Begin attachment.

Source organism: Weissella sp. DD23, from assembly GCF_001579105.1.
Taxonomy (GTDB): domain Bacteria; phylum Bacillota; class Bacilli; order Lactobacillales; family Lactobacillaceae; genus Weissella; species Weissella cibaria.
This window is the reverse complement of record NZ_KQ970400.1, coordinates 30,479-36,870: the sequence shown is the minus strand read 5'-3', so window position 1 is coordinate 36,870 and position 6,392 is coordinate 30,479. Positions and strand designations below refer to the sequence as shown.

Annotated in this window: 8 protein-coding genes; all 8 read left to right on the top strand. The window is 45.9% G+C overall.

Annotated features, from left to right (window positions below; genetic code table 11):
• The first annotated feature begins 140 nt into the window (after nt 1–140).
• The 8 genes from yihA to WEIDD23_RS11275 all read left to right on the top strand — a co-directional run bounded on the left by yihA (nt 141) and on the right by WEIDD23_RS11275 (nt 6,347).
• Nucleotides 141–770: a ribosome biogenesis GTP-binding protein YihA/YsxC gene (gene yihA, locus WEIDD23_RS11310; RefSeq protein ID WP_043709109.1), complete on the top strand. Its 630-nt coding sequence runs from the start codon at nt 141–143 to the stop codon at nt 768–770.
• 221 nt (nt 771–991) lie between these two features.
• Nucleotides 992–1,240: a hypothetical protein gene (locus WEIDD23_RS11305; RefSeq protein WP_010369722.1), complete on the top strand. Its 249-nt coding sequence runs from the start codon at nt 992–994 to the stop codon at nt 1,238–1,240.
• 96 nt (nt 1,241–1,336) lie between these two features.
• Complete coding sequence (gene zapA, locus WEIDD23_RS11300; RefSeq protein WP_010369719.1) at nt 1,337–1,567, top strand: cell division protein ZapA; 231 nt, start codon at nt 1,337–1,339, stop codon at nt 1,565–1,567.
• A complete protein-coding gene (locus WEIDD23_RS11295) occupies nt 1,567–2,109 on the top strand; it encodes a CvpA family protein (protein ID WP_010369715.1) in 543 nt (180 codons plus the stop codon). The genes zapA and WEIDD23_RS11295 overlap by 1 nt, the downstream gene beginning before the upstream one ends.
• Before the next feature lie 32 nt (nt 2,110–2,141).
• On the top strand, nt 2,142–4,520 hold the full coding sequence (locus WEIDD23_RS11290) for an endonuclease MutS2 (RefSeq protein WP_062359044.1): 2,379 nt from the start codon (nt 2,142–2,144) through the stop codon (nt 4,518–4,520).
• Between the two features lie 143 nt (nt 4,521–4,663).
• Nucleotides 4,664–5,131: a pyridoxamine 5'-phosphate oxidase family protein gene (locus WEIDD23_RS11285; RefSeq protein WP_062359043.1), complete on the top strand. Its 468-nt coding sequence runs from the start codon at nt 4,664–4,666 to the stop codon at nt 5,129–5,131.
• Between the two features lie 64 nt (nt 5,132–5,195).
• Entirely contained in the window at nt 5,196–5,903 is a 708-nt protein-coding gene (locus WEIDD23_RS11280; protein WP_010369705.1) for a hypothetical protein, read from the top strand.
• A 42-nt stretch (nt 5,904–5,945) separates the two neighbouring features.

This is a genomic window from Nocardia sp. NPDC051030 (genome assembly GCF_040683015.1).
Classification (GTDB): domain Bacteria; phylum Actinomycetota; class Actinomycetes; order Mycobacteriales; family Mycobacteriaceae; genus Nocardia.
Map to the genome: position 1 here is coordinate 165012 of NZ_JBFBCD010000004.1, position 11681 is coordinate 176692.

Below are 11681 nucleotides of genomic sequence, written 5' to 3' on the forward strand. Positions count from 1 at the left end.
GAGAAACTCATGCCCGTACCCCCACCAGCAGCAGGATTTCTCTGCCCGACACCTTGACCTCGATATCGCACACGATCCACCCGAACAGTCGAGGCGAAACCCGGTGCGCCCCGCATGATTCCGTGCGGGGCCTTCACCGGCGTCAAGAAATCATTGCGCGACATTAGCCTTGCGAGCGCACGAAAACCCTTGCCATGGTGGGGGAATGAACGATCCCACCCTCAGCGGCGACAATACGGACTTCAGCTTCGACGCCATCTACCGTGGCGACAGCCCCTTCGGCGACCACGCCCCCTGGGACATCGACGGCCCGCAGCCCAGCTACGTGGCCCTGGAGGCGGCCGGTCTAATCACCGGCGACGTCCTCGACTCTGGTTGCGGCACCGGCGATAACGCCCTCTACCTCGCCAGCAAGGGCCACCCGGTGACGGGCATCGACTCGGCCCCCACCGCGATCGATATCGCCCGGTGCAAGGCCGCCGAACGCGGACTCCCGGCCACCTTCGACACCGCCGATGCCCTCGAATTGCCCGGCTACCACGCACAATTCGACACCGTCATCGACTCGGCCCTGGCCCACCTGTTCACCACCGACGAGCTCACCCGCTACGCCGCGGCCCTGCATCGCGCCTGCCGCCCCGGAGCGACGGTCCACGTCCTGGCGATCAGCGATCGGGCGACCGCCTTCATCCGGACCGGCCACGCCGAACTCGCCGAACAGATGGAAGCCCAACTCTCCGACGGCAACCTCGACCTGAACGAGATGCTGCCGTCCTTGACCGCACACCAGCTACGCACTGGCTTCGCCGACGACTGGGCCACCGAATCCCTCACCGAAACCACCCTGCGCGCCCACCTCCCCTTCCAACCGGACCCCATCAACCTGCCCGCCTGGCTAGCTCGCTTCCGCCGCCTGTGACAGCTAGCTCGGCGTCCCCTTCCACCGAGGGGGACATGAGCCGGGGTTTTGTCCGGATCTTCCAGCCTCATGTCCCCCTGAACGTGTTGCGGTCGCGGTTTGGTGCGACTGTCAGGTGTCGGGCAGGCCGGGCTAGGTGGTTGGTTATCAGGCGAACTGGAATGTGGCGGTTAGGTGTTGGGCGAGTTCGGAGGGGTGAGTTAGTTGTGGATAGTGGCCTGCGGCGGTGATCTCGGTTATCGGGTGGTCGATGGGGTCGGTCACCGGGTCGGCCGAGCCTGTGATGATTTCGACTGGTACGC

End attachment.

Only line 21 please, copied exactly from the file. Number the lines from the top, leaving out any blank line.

This is a genomic window from Nocardia sp. NPDC051030 (genome assembly GCF_040683015.1).